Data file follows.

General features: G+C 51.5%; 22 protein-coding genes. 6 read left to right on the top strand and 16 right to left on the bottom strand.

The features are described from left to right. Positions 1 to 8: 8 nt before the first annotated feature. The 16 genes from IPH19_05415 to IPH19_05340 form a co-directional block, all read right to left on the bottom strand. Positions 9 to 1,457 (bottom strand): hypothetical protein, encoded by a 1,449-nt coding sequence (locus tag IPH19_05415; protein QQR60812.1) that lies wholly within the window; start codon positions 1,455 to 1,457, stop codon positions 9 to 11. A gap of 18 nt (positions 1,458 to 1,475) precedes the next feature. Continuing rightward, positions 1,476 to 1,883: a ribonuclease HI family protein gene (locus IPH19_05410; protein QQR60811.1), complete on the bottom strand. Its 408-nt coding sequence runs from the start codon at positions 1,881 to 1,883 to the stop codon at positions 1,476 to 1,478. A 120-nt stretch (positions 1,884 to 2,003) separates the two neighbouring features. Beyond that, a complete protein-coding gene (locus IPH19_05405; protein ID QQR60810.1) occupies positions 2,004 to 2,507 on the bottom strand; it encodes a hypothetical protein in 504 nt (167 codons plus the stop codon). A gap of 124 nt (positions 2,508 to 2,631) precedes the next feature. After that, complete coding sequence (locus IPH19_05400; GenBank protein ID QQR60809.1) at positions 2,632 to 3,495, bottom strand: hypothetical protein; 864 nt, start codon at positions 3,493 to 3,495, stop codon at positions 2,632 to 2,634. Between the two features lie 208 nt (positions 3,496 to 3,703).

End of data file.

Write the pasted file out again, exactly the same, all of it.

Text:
General features: G+C 51.5%; 22 protein-coding genes. 6 read left to right on the top strand and 16 right to left on the bottom strand.

The features are described from left to right. Positions 1 to 8: 8 nt before the first annotated feature. The 16 genes from IPH19_05415 to IPH19_05340 form a co-directional block, all read right to left on the bottom strand. Positions 9 to 1,457 (bottom strand): hypothetical protein, encoded by a 1,449-nt coding sequence (locus tag IPH19_05415; protein QQR60812.1) that lies wholly within the window; start codon positions 1,455 to 1,457, stop codon positions 9 to 11. A gap of 18 nt (positions 1,458 to 1,475) precedes the next feature. Continuing rightward, positions 1,476 to 1,883: a ribonuclease HI family protein gene (locus IPH19_05410; protein QQR60811.1), complete on the bottom strand. Its 408-nt coding sequence runs from the start codon at positions 1,881 to 1,883 to the stop codon at positions 1,476 to 1,478. A 120-nt stretch (positions 1,884 to 2,003) separates the two neighbouring features. Beyond that, a complete protein-coding gene (locus IPH19_05405; protein ID QQR60810.1) occupies positions 2,004 to 2,507 on the bottom strand; it encodes a hypothetical protein in 504 nt (167 codons plus the stop codon). A gap of 124 nt (positions 2,508 to 2,631) precedes the next feature. After that, complete coding sequence (locus IPH19_05400; GenBank protein ID QQR60809.1) at positions 2,632 to 3,495, bottom strand: hypothetical protein; 864 nt, start codon at positions 3,493 to 3,495, stop codon at positions 2,632 to 2,634. Between the two features lie 208 nt (positions 3,496 to 3,703).